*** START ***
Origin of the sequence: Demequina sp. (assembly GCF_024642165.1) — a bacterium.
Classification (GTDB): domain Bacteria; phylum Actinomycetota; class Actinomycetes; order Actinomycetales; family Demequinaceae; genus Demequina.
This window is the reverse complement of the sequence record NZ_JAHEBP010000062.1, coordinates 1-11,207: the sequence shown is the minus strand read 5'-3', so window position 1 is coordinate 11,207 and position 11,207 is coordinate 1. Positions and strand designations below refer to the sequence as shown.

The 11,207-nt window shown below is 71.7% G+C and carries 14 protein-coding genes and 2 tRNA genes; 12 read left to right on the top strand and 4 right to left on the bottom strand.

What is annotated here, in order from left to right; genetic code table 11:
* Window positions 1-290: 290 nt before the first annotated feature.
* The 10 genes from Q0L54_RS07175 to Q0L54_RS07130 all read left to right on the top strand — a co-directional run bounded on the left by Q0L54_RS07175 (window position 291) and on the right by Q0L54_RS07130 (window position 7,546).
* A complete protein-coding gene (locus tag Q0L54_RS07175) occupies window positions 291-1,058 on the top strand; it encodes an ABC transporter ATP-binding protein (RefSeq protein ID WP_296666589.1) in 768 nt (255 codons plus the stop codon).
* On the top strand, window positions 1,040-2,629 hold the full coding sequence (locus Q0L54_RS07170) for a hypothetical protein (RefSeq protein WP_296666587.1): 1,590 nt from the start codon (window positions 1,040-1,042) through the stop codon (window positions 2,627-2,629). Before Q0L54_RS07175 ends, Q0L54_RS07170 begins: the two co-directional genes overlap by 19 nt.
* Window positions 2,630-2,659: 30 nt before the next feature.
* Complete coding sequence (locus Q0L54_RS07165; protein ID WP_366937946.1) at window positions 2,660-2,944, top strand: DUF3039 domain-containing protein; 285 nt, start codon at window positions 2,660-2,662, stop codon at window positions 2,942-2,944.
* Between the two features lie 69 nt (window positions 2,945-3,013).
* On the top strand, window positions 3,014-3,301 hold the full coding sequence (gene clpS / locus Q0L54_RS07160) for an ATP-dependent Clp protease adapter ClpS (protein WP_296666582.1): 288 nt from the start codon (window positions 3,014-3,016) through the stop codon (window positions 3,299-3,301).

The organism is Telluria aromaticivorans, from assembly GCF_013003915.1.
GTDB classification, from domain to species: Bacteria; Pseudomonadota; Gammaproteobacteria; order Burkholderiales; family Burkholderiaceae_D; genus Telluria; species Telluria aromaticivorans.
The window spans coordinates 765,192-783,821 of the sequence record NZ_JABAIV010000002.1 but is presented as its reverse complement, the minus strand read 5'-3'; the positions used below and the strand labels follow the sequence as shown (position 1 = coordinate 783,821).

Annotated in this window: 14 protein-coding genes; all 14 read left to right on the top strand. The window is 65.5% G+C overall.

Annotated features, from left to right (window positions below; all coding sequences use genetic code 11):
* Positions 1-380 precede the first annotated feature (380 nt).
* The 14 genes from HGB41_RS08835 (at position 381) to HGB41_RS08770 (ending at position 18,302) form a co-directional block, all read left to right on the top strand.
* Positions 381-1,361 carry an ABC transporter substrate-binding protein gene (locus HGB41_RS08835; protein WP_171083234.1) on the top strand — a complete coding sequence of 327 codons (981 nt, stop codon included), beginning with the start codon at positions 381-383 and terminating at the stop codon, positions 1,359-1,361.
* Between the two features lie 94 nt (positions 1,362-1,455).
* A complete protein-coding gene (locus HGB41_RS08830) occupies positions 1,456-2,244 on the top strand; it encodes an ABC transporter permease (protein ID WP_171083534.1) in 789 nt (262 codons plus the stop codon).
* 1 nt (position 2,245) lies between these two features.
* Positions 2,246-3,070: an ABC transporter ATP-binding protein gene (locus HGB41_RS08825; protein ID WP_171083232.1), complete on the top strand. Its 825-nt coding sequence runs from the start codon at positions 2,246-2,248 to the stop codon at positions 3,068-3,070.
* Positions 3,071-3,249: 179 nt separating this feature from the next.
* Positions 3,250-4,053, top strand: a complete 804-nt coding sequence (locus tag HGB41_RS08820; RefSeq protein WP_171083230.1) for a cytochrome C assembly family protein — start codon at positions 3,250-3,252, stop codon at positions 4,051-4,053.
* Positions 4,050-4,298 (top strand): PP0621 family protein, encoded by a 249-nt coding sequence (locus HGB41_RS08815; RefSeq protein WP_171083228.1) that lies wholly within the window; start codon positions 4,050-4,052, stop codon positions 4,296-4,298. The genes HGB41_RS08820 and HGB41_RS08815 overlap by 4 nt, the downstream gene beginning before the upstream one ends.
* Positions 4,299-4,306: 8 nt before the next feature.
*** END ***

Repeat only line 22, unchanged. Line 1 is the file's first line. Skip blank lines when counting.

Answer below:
* Between the two features lie 94 nt (positions 1,362-1,455).